Create Mixed Model Flow in 5 Steps

Follow this approach and you'll be able to flow a mix of parts with varying cycle times and levels of customer demand through the same value stream.

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Today’s manufacturing operations, with a high mix of products or product variations, face a number of challenges when trying to achieve flow, because of their different cycle times, process steps, and materials.

But flow can still be created — the solution is to apply advanced lean techniques to design a future state that supports mixed model production at the pull of the customer. 

Mixed model production is the practice of assembling several distinct models of a product on the same assembly line without changeovers, and then sequencing those models in a way that smooths the demand for upstream components

The method used to create mixed model flow includes a five-step process:

  1. Identify product families, which are groups of products that have similar process flow and similar work content.
  2. Map the current state for each value stream. The current state map identifies “what we do and how we do it” and is done by walking the shop floor and recording what is observed.
  3. Ask 10 questions for mixed model flow of the current state map (see below).
  4. Build the future state based on answers to the 10 questions. The future state describes how the operation will perform once the guidelines have been implemented.
  5. Create an implementation plan for the future state by breaking the future state down into implementation loops and establishing measurable goals.

Step three (the 10 questions) is very important in operations with many custom product variations. These questions are designed to help you create mixed model value streams:

1. Do you have the right product families?

Establishing product families by grouping products together is not about looking for similarities in sales categories or across customers. Instead, operations strictly look at similar processing steps and work content.

2. What is the takt time at the pacemaker?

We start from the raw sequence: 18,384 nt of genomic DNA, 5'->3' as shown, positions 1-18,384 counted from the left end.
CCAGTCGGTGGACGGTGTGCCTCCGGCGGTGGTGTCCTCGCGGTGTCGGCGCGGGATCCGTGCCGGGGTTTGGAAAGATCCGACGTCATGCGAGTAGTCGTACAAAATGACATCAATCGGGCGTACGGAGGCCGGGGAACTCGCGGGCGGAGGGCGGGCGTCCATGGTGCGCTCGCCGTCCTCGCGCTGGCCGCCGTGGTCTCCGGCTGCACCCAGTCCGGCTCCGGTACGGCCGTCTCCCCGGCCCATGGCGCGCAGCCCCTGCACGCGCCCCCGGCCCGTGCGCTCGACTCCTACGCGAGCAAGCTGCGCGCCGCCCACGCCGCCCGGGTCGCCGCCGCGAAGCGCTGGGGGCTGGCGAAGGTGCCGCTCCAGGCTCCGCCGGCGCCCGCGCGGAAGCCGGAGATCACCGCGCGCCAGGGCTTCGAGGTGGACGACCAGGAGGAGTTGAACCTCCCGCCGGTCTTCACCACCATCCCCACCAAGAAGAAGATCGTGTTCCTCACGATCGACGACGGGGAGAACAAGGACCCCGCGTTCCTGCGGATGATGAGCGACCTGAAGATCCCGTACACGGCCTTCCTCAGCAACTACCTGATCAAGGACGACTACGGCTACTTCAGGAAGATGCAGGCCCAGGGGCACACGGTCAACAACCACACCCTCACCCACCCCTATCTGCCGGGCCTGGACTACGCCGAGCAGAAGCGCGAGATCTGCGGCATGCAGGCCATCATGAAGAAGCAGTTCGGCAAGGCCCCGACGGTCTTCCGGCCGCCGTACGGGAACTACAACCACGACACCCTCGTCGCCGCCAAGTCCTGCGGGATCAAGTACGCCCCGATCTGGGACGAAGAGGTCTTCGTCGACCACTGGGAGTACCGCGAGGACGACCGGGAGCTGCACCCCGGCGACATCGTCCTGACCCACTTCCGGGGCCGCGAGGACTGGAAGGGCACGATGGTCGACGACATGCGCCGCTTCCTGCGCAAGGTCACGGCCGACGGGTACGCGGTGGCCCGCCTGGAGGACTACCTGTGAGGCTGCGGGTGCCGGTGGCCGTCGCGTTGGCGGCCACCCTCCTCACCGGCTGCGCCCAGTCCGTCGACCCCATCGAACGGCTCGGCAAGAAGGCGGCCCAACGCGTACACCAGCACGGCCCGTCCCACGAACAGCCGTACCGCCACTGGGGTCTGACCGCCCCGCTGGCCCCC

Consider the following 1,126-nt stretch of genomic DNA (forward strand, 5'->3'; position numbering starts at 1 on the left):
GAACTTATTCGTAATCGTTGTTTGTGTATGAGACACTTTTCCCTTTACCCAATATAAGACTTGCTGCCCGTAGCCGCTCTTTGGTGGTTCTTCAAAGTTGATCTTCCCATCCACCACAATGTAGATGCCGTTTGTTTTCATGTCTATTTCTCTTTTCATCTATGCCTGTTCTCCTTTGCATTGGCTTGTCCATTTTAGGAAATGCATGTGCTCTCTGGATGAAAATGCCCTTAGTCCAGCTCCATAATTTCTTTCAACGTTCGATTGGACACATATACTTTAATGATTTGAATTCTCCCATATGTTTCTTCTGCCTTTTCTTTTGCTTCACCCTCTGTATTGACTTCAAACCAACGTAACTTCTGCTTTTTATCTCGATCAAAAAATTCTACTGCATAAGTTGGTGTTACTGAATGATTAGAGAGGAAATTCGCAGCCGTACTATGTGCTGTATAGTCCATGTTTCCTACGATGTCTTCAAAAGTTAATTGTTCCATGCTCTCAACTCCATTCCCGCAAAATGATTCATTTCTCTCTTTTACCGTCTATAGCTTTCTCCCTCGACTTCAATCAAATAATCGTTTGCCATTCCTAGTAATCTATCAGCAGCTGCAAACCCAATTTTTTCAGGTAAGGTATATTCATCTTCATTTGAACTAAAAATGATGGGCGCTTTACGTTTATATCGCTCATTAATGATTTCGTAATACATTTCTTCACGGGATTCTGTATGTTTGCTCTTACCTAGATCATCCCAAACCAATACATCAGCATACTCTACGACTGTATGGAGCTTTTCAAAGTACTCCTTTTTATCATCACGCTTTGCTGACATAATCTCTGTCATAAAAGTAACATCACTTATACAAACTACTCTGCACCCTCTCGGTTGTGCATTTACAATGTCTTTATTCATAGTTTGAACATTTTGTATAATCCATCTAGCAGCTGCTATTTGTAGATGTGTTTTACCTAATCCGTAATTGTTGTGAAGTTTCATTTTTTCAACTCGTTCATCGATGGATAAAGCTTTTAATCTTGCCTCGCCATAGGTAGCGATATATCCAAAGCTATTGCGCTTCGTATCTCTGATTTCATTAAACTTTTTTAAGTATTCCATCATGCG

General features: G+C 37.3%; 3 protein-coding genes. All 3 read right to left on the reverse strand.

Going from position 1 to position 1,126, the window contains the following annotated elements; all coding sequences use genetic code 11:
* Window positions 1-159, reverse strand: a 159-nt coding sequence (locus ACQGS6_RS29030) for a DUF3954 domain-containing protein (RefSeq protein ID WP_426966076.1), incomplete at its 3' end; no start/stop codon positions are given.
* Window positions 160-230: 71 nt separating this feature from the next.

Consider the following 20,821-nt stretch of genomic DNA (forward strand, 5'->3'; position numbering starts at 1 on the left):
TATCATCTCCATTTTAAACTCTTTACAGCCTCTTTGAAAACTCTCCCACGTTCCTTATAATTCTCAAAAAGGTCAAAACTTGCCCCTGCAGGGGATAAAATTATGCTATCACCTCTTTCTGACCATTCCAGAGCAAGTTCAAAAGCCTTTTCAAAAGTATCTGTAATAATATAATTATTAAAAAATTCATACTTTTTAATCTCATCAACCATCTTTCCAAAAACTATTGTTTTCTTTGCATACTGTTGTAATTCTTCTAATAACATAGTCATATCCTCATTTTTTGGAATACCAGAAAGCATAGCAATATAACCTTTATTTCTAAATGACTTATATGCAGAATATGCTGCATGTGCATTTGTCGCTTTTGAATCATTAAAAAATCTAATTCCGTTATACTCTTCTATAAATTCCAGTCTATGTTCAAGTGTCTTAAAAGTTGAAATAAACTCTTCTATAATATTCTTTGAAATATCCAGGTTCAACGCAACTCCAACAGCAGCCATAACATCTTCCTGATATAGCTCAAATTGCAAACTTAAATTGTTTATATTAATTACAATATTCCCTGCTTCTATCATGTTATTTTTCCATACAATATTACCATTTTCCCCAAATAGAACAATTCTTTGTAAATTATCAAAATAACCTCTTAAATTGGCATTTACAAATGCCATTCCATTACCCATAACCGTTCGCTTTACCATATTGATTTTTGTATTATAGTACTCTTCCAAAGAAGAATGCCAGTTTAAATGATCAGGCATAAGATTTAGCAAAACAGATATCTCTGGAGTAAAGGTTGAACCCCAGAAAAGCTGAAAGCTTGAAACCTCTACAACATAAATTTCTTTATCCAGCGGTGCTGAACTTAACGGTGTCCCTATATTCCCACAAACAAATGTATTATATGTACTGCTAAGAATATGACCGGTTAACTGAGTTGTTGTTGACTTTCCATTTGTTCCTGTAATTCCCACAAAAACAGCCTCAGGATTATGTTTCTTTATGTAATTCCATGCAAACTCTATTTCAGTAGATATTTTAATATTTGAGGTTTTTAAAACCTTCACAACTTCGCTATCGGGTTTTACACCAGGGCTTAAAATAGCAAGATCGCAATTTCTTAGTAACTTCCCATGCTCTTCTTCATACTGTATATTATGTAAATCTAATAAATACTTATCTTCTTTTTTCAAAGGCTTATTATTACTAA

To calculate takt time, or the rate at which the pacemaker (the single point where a production process is scheduled) must produce a part to keep pace with customer demand for the product family, use the following equation: the effective working time per time period divided by the customer demand per time period.

3. Can the equipment support takt time?

Determine if existing machine capacity is enough to support the product family within the takt time.

To do this, an organization needs to know:

  1. Effective working hours
  2. The cycle time of each product at the machine
  3. The demand for each product.

To determine the equipment required, divide the sum of the cycle times multiplied by their respective demand by the effective working time.

4. What is the interval?

Calculate how often the pacemaker will produce all the parts in the product family. For example, if it takes one week to produce all the parts in a given product family, then the interval would be one week. Lowering the interval as much as possible is critical to successful mixed model implementations.

5. What are the balance charts for the products?

Create continuous flow through the pacemaker by balancing work content, per operator, to takt time.

6. How will you balance flow for the mix?

Determine how to handle variation within the product family at the pacemaker, either by adjusting labor, scheduling, or work balancing.

7. How will you create standard work for the mix?  

Establish the one best way to do a task, and then have everyone follow that method.

8. How will you create pitch at the pacemaker?

Establish how often you will release and take away work from the pacemaker. Pitch is a visual management timeframe that lets you know if you are on time to customer demand.

9. How will you schedule the mix at the pacemaker?

Schedule the pacemaker to handle variation within the product family, and determine the mix the pacemaker can support.

10. How do you deal with changes in customer demand?

Customer demand will vary, and you need to have a Plan B pre-established for when it does, such as pulling product from a supermarket or rebalancing the pacemaker.

By following this approach for mixed model flow, the end result is an operation capable of flowing a mix of parts with varying cycle times and levels of customer demand through the same value stream, all at the pull of the customer.

Kevin Duggan is the founder of the Institute for Operational Excellence and President of Duggan Associates. He will be presenting on November 16 from 1:30-3:30 in the Lean Tools: Flow and Pull session on the topic "Creating Flow in High-Variety Environments," at Fabtech 2016 in Las Vegas.

Specifically, he will address how to apply advanced lean principles to create a value stream of multiple product flows at the pull of the customer with a step-by-step process.

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